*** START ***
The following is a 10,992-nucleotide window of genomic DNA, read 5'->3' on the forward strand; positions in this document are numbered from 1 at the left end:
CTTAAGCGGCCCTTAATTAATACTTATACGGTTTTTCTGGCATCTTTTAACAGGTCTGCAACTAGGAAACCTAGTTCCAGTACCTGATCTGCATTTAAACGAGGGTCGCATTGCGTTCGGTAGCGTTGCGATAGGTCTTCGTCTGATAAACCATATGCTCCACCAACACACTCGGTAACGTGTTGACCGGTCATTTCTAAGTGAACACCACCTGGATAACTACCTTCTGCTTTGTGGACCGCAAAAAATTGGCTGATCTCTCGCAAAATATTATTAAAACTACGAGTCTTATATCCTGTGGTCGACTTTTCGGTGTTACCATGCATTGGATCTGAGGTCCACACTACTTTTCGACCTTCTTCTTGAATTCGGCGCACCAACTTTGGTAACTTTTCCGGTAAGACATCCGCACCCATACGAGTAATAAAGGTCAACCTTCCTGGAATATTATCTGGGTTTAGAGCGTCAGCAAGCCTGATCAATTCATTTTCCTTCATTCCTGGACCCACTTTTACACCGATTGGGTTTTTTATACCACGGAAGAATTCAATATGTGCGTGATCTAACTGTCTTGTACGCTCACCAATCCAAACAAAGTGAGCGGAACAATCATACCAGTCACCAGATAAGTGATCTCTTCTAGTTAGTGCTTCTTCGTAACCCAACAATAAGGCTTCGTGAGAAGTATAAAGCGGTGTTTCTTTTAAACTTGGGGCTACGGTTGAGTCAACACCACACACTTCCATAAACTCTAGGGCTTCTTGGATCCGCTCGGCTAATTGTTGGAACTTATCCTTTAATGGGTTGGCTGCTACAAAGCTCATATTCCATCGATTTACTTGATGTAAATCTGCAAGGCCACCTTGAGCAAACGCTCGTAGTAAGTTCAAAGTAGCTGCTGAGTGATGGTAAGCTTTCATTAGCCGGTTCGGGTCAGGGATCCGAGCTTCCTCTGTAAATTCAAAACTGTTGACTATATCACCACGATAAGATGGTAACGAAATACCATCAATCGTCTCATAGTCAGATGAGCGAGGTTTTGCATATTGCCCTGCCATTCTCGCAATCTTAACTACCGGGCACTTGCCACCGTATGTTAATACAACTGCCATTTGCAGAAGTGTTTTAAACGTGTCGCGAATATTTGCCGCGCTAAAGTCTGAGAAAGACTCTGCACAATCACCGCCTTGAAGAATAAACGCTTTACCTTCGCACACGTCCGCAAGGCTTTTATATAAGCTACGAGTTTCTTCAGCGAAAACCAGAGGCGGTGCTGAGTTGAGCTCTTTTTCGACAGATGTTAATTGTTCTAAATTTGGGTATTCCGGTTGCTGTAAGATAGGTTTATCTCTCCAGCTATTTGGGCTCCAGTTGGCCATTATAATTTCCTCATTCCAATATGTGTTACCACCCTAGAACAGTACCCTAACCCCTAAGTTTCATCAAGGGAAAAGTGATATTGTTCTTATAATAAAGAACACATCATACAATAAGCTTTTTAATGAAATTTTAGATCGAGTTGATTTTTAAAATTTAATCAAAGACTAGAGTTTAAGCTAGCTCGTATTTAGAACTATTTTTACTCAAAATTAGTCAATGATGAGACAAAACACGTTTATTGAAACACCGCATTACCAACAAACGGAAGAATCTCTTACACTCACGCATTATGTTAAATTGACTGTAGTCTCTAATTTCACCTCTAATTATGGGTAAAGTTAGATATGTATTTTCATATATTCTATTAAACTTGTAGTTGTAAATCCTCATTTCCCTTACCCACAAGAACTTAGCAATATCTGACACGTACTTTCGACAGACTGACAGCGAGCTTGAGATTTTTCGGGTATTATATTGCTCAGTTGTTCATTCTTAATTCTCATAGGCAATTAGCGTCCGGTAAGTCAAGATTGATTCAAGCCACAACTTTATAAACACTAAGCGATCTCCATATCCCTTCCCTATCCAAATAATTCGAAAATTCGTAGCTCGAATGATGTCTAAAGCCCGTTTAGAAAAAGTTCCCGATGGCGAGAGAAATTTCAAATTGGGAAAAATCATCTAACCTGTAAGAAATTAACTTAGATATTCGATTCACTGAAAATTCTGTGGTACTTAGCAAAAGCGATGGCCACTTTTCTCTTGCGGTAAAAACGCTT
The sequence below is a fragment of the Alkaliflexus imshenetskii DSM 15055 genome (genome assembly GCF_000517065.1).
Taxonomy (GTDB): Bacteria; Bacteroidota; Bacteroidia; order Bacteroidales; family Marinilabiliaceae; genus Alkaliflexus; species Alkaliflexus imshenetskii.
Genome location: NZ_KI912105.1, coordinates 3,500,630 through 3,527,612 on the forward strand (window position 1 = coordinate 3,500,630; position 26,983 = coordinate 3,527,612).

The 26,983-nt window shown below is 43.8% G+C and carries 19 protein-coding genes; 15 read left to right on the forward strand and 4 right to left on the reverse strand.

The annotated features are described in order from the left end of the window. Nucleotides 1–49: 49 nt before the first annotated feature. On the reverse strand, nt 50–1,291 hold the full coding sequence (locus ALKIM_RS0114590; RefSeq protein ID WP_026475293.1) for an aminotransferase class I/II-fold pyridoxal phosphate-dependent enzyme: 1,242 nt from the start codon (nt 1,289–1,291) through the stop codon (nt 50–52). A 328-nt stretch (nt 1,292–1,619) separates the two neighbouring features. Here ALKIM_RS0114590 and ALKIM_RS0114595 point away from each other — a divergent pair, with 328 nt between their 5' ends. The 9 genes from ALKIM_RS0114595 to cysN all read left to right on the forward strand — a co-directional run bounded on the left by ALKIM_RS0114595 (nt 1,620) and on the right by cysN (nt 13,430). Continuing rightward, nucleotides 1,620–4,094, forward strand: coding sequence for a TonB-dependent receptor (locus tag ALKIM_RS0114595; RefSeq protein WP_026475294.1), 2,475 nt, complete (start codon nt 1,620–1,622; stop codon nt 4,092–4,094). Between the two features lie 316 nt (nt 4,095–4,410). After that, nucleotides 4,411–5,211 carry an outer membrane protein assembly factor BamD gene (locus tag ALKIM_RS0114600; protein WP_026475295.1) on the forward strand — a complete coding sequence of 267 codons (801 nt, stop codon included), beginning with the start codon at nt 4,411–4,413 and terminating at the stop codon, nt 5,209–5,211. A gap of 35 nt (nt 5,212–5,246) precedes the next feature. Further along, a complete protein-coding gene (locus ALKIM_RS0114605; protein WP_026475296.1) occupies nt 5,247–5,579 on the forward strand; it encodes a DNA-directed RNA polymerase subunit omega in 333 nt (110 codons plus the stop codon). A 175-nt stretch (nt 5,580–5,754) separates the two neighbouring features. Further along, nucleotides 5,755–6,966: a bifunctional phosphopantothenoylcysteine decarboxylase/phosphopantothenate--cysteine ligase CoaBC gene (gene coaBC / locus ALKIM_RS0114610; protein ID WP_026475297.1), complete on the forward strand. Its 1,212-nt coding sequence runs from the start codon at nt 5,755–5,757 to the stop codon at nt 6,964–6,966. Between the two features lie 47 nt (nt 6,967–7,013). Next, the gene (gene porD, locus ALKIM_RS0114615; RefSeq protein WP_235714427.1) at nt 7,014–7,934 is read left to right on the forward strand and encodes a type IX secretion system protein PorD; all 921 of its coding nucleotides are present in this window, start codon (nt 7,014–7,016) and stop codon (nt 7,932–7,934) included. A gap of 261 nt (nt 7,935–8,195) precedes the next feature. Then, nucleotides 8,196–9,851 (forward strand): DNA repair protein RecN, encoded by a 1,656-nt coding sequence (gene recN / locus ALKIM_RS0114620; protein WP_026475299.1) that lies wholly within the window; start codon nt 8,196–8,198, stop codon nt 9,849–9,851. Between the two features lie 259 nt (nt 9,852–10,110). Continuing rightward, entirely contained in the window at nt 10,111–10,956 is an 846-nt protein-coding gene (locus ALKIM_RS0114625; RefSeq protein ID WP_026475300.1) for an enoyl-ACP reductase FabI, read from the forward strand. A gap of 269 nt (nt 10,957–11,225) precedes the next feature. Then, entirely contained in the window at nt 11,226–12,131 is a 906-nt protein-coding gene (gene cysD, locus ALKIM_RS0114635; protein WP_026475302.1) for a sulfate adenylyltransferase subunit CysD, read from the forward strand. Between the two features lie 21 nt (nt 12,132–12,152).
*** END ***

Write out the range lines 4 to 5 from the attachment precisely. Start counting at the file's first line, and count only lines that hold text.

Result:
Taxonomy (GTDB): Bacteria; Bacteroidota; Bacteroidia; order Bacteroidales; family Marinilabiliaceae; genus Alkaliflexus; species Alkaliflexus imshenetskii.
Genome location: NZ_KI912105.1, coordinates 3,500,630 through 3,527,612 on the forward strand (window position 1 = coordinate 3,500,630; position 26,983 = coordinate 3,527,612).